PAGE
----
Two or three prophets should speak, and the others should weigh carefully what is said.1 Corinthians 14:29
Throughout this chapter, Paul contrasted speaking in tongues with prophecy. He tells us that speaking in tongues is a gift whose value is for the individual and should be private unless someone can interpret what was said. Prophecy, however, is a gift given for the benefit of the church. In this context, prophecy has nothing to do with predicting the future. It is speaking to people for their strengthening, encouragement, and comfort (1 Cor. 14:3).
During this discussion, Paul describes what might occur during a worship service (1 Cor. 14:26-33). This included music, tongues when there was an interpreter, and prophecy. And there could be two or three of each, speaking one at a time. In this, Paul is not telling us what our worship services should look like. Instead, he is describing what was taking place in Corinth.
But one thing he would still tell us today, regardless of what we do as we come together, is to “weigh carefully what is said.” Don’t just sit and passively listen to what the one preaching or teaching is saying. Be an active listener. Weigh what is said carefully. Compare it with what the Bible says. Do the words that are spoken line up with the words that are written?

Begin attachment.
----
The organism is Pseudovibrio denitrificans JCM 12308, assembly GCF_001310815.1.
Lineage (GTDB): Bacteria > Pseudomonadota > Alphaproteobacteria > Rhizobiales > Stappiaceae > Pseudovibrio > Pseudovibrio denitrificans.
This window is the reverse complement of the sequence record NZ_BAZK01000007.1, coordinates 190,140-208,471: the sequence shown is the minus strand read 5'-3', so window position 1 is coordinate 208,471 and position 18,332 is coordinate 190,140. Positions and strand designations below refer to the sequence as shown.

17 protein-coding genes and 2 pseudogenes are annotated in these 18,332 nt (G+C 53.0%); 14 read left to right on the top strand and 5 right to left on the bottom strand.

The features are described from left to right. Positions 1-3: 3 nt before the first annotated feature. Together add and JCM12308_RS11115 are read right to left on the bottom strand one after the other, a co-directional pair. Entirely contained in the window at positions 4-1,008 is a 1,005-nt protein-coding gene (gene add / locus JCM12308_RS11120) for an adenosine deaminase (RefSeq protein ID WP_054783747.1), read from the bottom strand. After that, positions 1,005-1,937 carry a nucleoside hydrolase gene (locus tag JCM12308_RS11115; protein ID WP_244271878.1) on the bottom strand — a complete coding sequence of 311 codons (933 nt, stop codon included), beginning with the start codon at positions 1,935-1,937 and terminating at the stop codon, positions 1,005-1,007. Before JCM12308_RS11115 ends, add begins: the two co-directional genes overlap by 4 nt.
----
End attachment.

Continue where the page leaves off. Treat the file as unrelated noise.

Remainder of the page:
If they do not line up, then we should reject that word of prophecy because it is not from God. But if they do, we should seriously consider our response to what we have heard. Be like the Berean Jews who heard Paul’s message, examined the Scriptures to see if what Paul said was true, and responded by coming to faith in the Lord Jesus (Acts 17:11-12).